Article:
The description for the twenty-minute episode was as follows:

From leadership and management matters to current public library hot topics to strategic planning, capital projects, collection development, program planning, and so much more, the Directors Dialogue episodes aim to share ideas, best practices, and lessons learned.

Both are also members of the PLA Leadership Development Committee and the idea for the Library Directors Conversation series came out of their committee discussions.

Listen online or through your favorite podcast app and watch for more episodes later this year.

Recording of Tiago Forte Interview

Last week I had the honor of interviewing Tiago Forte about his new book, Building a Second Brain. In a sixty-minute Zoom interview with audience Q&A, we touched on a wide range of aspects around digital note taking and how it compliments a GTD practice. A link to the recording can be found on the Palm Beach County Library System web site.

Below is a selection of the questions I asked Tiago:

  • Briefly share how you became interested in the power of digital notes?
  • Explain the concept of CODE and how it applies to digital note taking.
  • What are the four principles of PARA and do they contribute to designing a Second Brain?
  • What are the best practices around processing digital notes for discoverability?
  • The book highlights how notes can be applied over many different projects. To that end, please explain what is meant by an intermediate packet.
  • What are the biggest mistakes people make when taking digital notes and how can they be avoided?
  • What prompted you to share your publishing journey through your blog?
  • Share a book recommendation (fiction or non-fiction) other than your own.

Stay tuned to the end of the interview where I subject Tiago to a fun game based on the podcast, Wait, Wait, Don’t Tell Me.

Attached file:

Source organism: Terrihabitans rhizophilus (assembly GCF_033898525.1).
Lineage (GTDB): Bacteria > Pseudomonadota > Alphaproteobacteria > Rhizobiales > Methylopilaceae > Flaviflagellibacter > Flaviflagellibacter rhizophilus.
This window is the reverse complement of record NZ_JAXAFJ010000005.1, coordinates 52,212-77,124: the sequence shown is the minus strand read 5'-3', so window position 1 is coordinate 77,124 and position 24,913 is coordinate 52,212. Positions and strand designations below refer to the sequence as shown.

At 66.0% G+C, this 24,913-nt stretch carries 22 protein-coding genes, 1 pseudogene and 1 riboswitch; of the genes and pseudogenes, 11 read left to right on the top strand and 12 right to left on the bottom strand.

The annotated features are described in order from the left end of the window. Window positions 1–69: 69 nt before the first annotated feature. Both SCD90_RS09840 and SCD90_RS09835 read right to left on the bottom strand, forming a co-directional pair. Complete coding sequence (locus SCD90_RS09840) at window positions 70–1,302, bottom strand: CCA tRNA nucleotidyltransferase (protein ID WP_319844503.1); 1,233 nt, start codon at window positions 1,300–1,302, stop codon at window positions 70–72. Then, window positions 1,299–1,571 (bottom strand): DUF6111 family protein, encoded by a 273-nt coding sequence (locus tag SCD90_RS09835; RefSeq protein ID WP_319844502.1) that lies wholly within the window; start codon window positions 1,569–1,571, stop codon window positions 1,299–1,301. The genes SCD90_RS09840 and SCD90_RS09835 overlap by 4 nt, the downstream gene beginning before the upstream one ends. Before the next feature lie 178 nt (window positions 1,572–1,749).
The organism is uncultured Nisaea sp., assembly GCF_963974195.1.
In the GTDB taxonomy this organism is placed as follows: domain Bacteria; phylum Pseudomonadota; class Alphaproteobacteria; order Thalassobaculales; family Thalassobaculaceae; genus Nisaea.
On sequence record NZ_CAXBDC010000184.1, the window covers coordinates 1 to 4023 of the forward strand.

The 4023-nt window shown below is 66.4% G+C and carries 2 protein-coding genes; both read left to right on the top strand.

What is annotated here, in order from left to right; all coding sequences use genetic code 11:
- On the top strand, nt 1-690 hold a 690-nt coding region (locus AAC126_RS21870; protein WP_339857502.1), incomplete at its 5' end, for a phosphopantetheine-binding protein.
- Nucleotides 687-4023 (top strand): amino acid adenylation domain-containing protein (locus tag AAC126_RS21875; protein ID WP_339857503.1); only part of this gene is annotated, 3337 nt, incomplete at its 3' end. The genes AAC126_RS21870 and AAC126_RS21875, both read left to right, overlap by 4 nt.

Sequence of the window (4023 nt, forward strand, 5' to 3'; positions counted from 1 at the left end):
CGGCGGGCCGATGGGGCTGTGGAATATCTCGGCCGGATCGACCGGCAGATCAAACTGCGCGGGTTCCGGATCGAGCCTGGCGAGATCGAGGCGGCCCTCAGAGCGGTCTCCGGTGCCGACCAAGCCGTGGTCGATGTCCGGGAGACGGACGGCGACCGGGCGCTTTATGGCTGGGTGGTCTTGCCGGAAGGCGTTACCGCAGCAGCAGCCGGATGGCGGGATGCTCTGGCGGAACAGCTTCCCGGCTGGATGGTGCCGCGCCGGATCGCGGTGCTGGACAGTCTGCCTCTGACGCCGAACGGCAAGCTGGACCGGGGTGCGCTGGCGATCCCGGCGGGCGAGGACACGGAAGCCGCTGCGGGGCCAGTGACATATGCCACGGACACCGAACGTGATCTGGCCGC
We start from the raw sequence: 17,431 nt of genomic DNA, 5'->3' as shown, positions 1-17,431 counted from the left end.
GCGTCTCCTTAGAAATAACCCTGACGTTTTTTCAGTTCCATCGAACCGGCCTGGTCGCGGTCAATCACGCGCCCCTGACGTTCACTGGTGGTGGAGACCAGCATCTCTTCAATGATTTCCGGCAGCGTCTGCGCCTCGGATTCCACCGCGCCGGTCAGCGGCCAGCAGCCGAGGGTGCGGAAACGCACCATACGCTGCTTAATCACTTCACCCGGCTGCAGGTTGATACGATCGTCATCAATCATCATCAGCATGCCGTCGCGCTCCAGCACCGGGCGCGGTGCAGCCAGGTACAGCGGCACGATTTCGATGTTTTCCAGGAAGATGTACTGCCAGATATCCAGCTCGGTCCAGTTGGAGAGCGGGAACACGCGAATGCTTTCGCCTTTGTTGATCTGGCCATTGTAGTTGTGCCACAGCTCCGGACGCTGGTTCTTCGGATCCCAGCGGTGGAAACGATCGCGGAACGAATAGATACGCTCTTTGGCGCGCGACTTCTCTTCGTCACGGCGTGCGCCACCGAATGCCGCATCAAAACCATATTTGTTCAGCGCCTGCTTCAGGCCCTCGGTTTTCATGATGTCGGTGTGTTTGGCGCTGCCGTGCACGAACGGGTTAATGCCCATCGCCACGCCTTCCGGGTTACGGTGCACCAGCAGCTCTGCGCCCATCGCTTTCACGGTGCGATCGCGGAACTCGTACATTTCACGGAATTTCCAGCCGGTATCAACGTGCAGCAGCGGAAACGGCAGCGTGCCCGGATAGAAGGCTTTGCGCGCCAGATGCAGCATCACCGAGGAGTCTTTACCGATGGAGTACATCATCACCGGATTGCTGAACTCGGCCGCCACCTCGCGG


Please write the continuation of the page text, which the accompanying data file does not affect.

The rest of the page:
Getting Real with Reality

The pursuit of productivity is never just a goal in and of itself.

It is possible to whip off lots of items from your “to do” list and not actually accomplish anything of true merit. In fact, there are two things necessary to ensure that your productivity skills are being used for meaningful work. The first is to be clear on strategy, mission and objectives. The second is more subtle, but probably more impactful. It is to understand the current reality. If the truth of the situation is misunderstood, strategy is moot.

In a blog post earlier this year, David Allen of GTD fame mapped out the case for current reality. He notes that many problems stem from a lack of understanding the exact nature of what is really going on.

Companies, departments, and individuals may have big goals, even well expressed, and yet there can be a lack of energy, or a lack of real actions being defined and in motion. Groups bicker about the smallest things and can’t seem to get in gear. And the biggest problem about this is that they don’t know what the problem is. They are probably trying to build a house on sand. There’s no stake in the ground. There’s no traction.